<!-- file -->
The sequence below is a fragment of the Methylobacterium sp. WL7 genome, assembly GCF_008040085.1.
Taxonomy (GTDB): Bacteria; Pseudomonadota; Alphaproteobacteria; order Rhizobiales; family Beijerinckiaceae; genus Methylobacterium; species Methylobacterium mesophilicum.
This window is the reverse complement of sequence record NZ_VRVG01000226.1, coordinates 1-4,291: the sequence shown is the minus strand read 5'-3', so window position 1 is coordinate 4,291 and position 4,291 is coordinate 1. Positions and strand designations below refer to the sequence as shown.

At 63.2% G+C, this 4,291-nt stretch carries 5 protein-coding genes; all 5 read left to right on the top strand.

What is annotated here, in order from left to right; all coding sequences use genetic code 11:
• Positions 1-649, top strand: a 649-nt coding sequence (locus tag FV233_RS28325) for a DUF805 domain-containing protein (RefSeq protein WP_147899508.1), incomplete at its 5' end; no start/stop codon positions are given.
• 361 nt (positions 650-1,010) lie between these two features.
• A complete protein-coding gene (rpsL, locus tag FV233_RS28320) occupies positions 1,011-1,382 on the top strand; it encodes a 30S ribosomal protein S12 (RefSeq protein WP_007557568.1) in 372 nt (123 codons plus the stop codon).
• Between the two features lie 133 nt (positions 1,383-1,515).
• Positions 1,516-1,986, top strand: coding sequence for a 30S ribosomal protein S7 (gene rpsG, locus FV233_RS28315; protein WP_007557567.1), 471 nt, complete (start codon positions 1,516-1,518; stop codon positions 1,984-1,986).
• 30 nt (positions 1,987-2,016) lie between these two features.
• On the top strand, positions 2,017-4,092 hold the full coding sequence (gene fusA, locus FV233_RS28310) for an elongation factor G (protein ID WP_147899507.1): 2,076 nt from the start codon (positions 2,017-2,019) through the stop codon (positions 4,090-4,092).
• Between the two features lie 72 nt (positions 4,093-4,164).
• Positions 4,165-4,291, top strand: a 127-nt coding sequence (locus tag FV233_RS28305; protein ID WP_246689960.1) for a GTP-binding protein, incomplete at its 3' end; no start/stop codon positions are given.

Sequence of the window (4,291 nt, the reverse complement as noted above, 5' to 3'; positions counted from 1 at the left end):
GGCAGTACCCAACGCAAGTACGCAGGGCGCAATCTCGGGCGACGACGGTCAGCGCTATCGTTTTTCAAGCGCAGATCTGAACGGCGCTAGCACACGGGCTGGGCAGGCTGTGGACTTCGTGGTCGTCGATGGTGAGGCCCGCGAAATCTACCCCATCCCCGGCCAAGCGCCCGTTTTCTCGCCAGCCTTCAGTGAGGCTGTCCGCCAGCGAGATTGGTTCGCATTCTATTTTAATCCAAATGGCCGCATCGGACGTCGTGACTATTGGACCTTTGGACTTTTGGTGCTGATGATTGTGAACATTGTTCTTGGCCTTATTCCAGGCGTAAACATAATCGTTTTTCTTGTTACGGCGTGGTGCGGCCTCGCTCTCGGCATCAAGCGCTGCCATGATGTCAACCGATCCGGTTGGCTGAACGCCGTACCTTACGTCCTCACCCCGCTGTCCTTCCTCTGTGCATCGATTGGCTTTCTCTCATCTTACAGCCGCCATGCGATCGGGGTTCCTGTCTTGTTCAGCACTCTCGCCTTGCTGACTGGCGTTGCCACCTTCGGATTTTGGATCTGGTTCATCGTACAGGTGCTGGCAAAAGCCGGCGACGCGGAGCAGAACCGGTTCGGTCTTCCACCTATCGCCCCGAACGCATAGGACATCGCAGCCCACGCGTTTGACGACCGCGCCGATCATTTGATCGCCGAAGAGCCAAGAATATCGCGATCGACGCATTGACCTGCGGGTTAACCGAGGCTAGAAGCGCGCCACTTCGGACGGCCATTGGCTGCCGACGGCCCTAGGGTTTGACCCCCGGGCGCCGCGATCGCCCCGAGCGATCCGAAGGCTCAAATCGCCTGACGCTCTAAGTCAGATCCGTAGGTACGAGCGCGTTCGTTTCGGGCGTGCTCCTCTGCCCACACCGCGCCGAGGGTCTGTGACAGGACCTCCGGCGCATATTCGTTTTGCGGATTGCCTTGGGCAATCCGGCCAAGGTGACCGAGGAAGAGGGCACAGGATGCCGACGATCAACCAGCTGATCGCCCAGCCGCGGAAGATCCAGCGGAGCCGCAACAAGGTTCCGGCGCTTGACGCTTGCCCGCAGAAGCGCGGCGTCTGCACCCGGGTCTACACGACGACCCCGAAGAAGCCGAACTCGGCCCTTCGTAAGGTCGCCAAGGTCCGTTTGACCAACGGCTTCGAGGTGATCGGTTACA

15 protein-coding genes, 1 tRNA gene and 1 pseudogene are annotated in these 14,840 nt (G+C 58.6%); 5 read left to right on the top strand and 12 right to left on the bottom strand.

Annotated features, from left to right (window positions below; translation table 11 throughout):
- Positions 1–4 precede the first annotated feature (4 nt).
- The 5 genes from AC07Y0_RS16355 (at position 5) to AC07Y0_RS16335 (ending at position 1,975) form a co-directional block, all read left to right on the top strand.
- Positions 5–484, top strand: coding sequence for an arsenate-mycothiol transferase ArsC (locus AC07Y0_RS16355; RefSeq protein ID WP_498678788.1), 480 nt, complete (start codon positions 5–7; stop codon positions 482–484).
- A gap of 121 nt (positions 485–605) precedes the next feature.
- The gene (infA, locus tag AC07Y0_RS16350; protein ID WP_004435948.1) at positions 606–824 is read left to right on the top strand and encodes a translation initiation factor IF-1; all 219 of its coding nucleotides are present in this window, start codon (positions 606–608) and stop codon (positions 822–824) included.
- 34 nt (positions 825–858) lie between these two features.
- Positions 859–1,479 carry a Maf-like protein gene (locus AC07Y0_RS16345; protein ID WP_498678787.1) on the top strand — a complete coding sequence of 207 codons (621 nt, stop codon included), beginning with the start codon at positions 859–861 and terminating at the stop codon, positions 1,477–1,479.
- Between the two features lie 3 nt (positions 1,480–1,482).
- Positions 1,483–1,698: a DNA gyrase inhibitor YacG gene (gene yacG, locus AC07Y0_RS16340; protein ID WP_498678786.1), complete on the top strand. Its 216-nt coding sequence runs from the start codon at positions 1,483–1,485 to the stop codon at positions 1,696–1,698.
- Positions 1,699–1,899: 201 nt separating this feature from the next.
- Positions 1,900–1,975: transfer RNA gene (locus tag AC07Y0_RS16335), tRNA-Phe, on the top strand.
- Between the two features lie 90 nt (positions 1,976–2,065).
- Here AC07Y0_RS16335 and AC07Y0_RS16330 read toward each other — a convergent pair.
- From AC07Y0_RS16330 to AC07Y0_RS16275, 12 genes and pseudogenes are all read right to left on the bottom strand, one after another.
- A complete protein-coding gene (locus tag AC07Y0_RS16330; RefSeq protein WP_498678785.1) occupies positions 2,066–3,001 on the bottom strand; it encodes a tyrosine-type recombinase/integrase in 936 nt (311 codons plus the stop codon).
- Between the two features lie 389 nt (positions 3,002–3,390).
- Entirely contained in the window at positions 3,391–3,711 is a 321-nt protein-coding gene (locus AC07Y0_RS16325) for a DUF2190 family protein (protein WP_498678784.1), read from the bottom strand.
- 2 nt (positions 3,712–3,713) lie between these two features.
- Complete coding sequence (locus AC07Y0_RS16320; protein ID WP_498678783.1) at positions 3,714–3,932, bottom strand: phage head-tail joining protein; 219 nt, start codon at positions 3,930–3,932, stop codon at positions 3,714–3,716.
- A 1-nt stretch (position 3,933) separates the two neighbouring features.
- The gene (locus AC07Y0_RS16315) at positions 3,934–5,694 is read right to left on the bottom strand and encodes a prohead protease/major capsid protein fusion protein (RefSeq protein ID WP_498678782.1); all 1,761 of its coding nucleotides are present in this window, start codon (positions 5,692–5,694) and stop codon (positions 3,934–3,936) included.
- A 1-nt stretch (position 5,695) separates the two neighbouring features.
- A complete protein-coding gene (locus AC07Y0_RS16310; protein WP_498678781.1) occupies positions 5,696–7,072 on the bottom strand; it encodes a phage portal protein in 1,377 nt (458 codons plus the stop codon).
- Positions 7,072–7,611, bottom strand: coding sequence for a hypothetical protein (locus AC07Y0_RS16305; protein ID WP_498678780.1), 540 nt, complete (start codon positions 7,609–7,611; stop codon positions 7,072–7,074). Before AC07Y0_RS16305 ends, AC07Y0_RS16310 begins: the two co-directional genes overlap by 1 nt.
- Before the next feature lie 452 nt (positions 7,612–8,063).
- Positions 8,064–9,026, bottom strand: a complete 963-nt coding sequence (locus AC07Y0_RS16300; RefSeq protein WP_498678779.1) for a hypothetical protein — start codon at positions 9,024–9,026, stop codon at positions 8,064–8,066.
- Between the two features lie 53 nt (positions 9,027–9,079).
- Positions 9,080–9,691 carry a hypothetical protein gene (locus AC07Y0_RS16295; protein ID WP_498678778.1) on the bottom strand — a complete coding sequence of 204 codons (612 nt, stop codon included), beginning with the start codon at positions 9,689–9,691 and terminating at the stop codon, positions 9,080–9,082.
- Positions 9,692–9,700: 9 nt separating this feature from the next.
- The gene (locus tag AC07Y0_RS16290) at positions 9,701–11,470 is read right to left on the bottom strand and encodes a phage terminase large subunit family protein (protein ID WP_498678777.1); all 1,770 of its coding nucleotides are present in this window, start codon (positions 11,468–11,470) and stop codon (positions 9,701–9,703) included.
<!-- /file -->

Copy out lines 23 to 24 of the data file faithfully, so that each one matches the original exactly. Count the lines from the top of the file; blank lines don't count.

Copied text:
- The gene (infA, locus tag AC07Y0_RS16350; protein ID WP_004435948.1) at positions 606–824 is read left to right on the top strand and encodes a translation initiation factor IF-1; all 219 of its coding nucleotides are present in this window, start codon (positions 606–608) and stop codon (positions 822–824) included.
- 34 nt (positions 825–858) lie between these two features.